Your Postpartum Room
Shortly after birth, you and your newborn will be brought to your room on the 10th or 11th floor of Yale-New Haven Children's Hospital. Our postpartum rooms are semi-private or private depending on the number of new moms in the hospital. During your stay, you and your family will enjoy:
- Indirect lighting, quiet halls and beautiful views
- Room service dining — phone in orders from a restaurant-style menu with tasty, cooked-to-order meals
- A relaxing shower right in your room
- Free cable television, radio and wireless internet access and local telephone calls
Keeping you and your baby safe is an important priority. To help ensure your safety at all times, Yale-New Haven Hospital has put in place strict security measures that include the following:
- Immediately after birth, you, your baby, and your support person will receive matching identification bracelets. Please verify that the names are correctly spelled and that the numbers match.
- Whenever your baby is given to you or your support person, the bracelet number is verified.
- Your baby must always be transported in a crib. No one should ever carry your baby in his/her arms in the hallway.
- If you want to take a shower or an undisturbed nap, you can take your baby to the nursery or ask a nurse to transport him/her for you.
- Do not give your baby to anyone without proper identification. The nursing staff in the maternity area have unique identification badges. Your nurse will point this out to you.
- Question any person inquiring about your infant. Alert the nurses immediately if you have questions or feel uncomfortable with anyone in your room.
- Your baby will wear a special transponder as part of our electronic security system. The staff will identify this for you.
- In an effort to protect your privacy, the nursing staff will not discuss personal information with anyone who phones. While this may be frustrating to your family and friends, they must only hear information from you or your support person.
- Yale-New Haven Hospital does not release any information to newspapers regarding the birth of your infant. Please consider the risk you may be taking if you permit a birth announcement to be published.
We encourage you to hold and snuggle with your baby as much as possible. It has many health benefits, for both of you. However, it's important that you not do this when you feel tired. There have been instances when a parent has fallen asleep while holding his or her baby, and the baby has fallen from the parent's arms. Therefore, whenever you begin to feel tired, simply place your baby in his or her crib.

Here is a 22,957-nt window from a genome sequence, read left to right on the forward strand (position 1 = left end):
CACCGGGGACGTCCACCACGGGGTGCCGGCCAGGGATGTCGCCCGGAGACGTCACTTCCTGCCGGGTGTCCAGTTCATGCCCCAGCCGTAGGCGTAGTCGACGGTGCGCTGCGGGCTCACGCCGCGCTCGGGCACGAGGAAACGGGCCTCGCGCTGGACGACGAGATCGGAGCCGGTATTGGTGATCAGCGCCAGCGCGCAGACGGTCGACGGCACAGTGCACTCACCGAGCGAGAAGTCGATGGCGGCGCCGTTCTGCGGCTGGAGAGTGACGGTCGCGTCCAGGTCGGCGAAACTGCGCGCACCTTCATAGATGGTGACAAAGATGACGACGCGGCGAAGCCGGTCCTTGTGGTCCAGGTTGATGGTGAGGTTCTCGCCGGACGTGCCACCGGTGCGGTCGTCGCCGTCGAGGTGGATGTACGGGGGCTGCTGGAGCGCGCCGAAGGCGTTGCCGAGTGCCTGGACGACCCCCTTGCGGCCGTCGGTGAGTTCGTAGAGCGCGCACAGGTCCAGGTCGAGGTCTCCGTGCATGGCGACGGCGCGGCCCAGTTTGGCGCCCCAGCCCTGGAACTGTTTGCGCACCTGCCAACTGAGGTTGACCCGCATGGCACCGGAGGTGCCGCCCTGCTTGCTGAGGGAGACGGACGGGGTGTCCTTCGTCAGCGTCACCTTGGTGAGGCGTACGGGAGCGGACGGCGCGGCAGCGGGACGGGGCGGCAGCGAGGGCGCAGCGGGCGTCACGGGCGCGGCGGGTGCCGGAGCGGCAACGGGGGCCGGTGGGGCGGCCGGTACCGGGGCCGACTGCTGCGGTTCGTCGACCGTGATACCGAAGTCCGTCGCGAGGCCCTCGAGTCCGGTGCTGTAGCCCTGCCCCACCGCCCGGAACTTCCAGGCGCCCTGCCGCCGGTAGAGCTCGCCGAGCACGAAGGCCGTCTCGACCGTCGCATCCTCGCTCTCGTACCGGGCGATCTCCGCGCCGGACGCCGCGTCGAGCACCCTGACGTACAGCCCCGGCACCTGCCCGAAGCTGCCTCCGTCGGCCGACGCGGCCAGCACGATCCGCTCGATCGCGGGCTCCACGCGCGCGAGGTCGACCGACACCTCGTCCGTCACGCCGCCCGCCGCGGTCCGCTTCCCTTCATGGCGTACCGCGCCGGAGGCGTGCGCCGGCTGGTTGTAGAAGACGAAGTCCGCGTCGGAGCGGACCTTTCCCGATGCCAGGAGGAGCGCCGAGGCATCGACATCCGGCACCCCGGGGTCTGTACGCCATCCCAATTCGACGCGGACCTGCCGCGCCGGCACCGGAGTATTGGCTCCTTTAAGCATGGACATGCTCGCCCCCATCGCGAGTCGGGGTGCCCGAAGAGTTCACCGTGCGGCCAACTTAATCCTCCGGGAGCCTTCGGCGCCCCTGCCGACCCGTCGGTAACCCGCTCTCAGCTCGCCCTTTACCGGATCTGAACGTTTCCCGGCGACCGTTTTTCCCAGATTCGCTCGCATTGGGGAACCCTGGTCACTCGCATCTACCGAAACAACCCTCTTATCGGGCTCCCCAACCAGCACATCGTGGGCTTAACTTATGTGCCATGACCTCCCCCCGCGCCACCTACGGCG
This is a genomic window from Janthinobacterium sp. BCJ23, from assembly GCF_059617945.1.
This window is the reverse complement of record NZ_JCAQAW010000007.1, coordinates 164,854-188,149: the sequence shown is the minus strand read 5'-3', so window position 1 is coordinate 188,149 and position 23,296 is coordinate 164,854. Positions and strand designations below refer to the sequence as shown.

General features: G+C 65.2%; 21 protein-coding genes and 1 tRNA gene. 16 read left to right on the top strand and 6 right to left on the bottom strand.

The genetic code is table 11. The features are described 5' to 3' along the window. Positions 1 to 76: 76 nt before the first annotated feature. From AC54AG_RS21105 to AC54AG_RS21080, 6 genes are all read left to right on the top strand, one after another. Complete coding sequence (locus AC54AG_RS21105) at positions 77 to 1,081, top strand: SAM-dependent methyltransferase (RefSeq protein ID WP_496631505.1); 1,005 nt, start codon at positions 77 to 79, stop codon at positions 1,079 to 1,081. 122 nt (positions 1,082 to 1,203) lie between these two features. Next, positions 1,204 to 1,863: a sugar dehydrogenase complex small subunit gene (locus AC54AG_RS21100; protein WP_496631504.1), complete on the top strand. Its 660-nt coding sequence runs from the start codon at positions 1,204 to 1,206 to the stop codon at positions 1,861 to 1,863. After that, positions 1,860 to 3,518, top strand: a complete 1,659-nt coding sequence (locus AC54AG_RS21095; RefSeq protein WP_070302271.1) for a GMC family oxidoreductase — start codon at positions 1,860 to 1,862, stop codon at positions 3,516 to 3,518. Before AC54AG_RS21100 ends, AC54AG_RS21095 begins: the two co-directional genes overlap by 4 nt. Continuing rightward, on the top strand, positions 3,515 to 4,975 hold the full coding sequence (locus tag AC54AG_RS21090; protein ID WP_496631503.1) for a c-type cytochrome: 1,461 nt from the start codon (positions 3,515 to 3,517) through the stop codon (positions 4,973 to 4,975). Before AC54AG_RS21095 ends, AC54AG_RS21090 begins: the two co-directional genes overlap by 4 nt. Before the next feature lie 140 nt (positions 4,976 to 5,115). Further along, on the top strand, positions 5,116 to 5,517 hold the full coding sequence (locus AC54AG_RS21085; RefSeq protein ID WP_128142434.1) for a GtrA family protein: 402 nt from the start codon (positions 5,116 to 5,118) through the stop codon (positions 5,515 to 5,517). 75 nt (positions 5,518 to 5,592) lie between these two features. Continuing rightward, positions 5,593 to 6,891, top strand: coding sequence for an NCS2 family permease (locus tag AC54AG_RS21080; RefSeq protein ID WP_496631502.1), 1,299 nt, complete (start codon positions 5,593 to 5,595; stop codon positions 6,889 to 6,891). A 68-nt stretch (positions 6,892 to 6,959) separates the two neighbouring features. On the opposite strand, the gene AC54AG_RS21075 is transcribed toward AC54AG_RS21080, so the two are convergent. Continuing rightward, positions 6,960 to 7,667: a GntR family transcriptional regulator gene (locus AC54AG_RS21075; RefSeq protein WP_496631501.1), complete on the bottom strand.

When you give birth at Yale-New Haven Hospital, nurses will care for you and your baby together. Most of the day, your baby will remain at your bedside. This is known as "rooming in." This time spent together helps you to be more comfortable in caring for your baby's needs. You'll more quickly learn your baby's cues and get to understand what he or she wants. Many new moms also sleep better when their baby is in the room. Research has shown that rooming in also has these benefits:
- Being close to mom makes it easier for babies to get used to life outside the womb.
- When babies feel their mom's warmth, hear her heart beat and smell her, they feel safe.
- Babies get to know their mom by using their senses. They are able to tell the difference between their mother's smell and that of another woman by the time they are one to two days old.
- Baby's attachment instinct is highest during the first days of life. Early attachment has a positive effect on baby's brain development.
- Rooming in helps babies regulate their body rhythms. This includes heart rate, body temperature and sleep cycle.
If you decide not to have your baby sleep in your room, he or she will sleep in the nursery. Your baby can be brought back for night feedings if you wish, especially if you are breastfeeding.
At Yale-New Haven Hospital, we embrace Patient- and Family-Centered Care, which describes how we partner with patients and families to ensure that the best interest of patients is the foundation of our care.
Learn more about Patient- and Family-Centered Care »
We'll Help You Learn to Care for Your Newborn
We know that the skills to care for your newborn aren't something you're born with. We'll ask you to fill out a "teaching sheet" so we can determine where you could use some help or advice.
Both you and your husband or partner is encouraged to participate in your baby's care. Your nurse will help you to practice taking care of your baby, teach you about formula feeding or breastfeeding, diapering, or circumcision care, and answer any questions you have.
We also invite you to:
- Attend one of our Learning About Baby (LAB) classes available on the unit
- Read educational booklets, including "The Joy of Parenthood," which you will receive upon admission
- Watch our newborn television channel
Professional third-party photographers are available for in-room newborn photo sessions. If you are interested in having portrait photos of your baby taken, ask your nurse for more information.
We suggest that, once your baby is born, only close family members visit for limited periods during your stay in the hospital. You will need time to rest and learn to care for your new baby. It may be more comfortable for you and your baby to receive visitors once you go home.
Anyone with a fever, cold, sore throat or other symptoms of an infectious disease should not visit, nor should you have visitors who may have been exposed to a communicable disease such as chicken pox. Also, please ask your visitors to wash their hands before holding your baby.
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